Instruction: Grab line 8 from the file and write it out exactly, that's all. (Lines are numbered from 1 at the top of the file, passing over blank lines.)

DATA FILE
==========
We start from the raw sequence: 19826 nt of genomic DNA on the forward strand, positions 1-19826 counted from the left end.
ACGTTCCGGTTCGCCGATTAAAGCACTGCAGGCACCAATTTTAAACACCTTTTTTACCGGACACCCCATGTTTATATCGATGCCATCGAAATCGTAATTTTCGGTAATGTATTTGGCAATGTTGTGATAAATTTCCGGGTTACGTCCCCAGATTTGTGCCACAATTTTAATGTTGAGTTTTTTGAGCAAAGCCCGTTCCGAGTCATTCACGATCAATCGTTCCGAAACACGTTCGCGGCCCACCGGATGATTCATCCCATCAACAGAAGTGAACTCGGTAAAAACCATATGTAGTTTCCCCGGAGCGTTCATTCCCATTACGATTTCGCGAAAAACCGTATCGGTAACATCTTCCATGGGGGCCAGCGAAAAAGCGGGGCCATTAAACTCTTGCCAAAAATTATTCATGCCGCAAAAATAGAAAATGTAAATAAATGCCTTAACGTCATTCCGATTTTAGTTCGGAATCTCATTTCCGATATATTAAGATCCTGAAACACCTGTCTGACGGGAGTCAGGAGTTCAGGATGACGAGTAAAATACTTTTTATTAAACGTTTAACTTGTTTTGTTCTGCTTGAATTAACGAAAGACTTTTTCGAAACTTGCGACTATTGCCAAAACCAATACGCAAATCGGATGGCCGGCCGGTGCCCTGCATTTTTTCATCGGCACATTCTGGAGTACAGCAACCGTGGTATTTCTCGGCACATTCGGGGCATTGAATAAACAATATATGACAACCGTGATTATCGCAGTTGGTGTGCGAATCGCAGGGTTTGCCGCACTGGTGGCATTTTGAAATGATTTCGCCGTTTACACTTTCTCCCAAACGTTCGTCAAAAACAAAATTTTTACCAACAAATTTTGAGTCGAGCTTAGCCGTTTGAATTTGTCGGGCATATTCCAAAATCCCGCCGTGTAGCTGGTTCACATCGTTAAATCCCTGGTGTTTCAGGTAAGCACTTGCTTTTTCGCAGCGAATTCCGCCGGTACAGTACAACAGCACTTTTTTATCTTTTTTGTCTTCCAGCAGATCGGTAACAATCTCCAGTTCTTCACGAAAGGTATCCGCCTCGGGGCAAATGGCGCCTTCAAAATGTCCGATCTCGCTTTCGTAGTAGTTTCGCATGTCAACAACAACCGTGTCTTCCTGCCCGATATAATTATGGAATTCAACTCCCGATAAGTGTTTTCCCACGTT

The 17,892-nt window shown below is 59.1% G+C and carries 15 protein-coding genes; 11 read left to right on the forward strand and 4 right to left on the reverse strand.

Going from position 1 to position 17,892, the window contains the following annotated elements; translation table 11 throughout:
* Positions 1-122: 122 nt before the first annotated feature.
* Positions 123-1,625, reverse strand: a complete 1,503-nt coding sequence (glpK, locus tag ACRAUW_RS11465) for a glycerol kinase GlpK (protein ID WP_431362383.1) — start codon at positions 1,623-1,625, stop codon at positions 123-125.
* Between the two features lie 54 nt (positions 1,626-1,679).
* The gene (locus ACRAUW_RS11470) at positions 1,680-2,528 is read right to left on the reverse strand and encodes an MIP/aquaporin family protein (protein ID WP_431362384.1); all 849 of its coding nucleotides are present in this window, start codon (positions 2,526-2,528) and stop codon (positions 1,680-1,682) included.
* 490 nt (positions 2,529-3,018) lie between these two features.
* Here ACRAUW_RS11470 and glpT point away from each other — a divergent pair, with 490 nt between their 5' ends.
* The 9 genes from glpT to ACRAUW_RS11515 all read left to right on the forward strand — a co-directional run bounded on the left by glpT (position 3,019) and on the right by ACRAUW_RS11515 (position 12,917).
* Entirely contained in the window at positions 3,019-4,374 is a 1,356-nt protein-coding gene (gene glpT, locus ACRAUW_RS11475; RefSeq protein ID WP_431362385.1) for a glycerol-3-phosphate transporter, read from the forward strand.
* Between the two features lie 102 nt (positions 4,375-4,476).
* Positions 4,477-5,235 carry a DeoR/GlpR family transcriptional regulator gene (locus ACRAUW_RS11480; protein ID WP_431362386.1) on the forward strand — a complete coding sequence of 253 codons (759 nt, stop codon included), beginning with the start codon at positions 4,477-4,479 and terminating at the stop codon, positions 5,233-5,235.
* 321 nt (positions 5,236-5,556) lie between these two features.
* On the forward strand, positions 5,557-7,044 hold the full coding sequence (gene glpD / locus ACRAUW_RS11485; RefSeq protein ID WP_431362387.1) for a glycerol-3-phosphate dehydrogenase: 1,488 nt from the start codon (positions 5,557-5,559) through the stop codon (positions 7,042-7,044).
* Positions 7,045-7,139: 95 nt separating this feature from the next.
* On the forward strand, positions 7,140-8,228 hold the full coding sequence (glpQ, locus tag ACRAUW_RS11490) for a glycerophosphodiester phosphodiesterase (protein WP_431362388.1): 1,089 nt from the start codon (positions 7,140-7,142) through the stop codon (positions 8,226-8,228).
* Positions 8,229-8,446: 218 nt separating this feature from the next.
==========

* The gene (locus ACRAUW_RS11470) at positions 1,680-2,528 is read right to left on the reverse strand and encodes an MIP/aquaporin family protein (protein ID WP_431362384.1); all 849 of its coding nucleotides are present in this window, start codon (positions 2,526-2,528) and stop codon (positions 1,680-1,682) included.